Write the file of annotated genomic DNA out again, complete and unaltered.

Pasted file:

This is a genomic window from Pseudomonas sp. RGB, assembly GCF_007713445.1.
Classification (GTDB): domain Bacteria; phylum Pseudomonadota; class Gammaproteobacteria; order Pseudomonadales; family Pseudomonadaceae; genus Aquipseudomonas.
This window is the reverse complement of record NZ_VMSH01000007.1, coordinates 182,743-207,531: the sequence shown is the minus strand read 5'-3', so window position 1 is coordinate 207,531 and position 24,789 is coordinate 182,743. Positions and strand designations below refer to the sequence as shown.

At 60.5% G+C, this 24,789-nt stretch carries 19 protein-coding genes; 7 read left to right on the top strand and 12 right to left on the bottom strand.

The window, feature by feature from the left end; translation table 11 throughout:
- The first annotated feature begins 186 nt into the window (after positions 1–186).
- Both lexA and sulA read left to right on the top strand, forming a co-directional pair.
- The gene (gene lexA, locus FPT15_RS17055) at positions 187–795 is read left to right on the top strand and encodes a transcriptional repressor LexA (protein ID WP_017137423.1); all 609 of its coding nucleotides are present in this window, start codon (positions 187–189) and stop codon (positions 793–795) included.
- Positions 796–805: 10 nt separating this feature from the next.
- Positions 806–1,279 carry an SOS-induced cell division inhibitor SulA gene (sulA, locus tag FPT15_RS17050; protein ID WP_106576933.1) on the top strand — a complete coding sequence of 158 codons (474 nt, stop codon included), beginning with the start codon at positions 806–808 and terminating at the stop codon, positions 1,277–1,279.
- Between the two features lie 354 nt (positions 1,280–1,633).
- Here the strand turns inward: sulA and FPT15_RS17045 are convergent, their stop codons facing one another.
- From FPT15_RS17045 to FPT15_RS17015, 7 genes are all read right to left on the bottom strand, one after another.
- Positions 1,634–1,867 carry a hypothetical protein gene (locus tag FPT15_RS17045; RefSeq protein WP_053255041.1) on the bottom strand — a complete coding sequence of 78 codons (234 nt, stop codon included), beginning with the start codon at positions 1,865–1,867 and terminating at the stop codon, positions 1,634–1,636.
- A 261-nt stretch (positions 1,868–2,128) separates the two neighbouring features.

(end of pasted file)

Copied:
This is a genomic window from Pseudomonas sp. RGB, assembly GCF_007713445.1.
Classification (GTDB): domain Bacteria; phylum Pseudomonadota; class Gammaproteobacteria; order Pseudomonadales; family Pseudomonadaceae; genus Aquipseudomonas.
This window is the reverse complement of record NZ_VMSH01000007.1, coordinates 182,743-207,531: the sequence shown is the minus strand read 5'-3', so window position 1 is coordinate 207,531 and position 24,789 is coordinate 182,743. Positions and strand designations below refer to the sequence as shown.

At 60.5% G+C, this 24,789-nt stretch carries 19 protein-coding genes; 7 read left to right on the top strand and 12 right to left on the bottom strand.

The window, feature by feature from the left end; translation table 11 throughout:
- The first annotated feature begins 186 nt into the window (after positions 1–186).
- Both lexA and sulA read left to right on the top strand, forming a co-directional pair.
- The gene (gene lexA, locus FPT15_RS17055) at positions 187–795 is read left to right on the top strand and encodes a transcriptional repressor LexA (protein ID WP_017137423.1); all 609 of its coding nucleotides are present in this window, start codon (positions 187–189) and stop codon (positions 793–795) included.
- Positions 796–805: 10 nt separating this feature from the next.
- Positions 806–1,279 carry an SOS-induced cell division inhibitor SulA gene (sulA, locus tag FPT15_RS17050; protein ID WP_106576933.1) on the top strand — a complete coding sequence of 158 codons (474 nt, stop codon included), beginning with the start codon at positions 806–808 and terminating at the stop codon, positions 1,277–1,279.
- Between the two features lie 354 nt (positions 1,280–1,633).
- Here the strand turns inward: sulA and FPT15_RS17045 are convergent, their stop codons facing one another.
- From FPT15_RS17045 to FPT15_RS17015, 7 genes are all read right to left on the bottom strand, one after another.
- Positions 1,634–1,867 carry a hypothetical protein gene (locus tag FPT15_RS17045; RefSeq protein WP_053255041.1) on the bottom strand — a complete coding sequence of 78 codons (234 nt, stop codon included), beginning with the start codon at positions 1,865–1,867 and terminating at the stop codon, positions 1,634–1,636.
- A 261-nt stretch (positions 1,868–2,128) separates the two neighbouring features.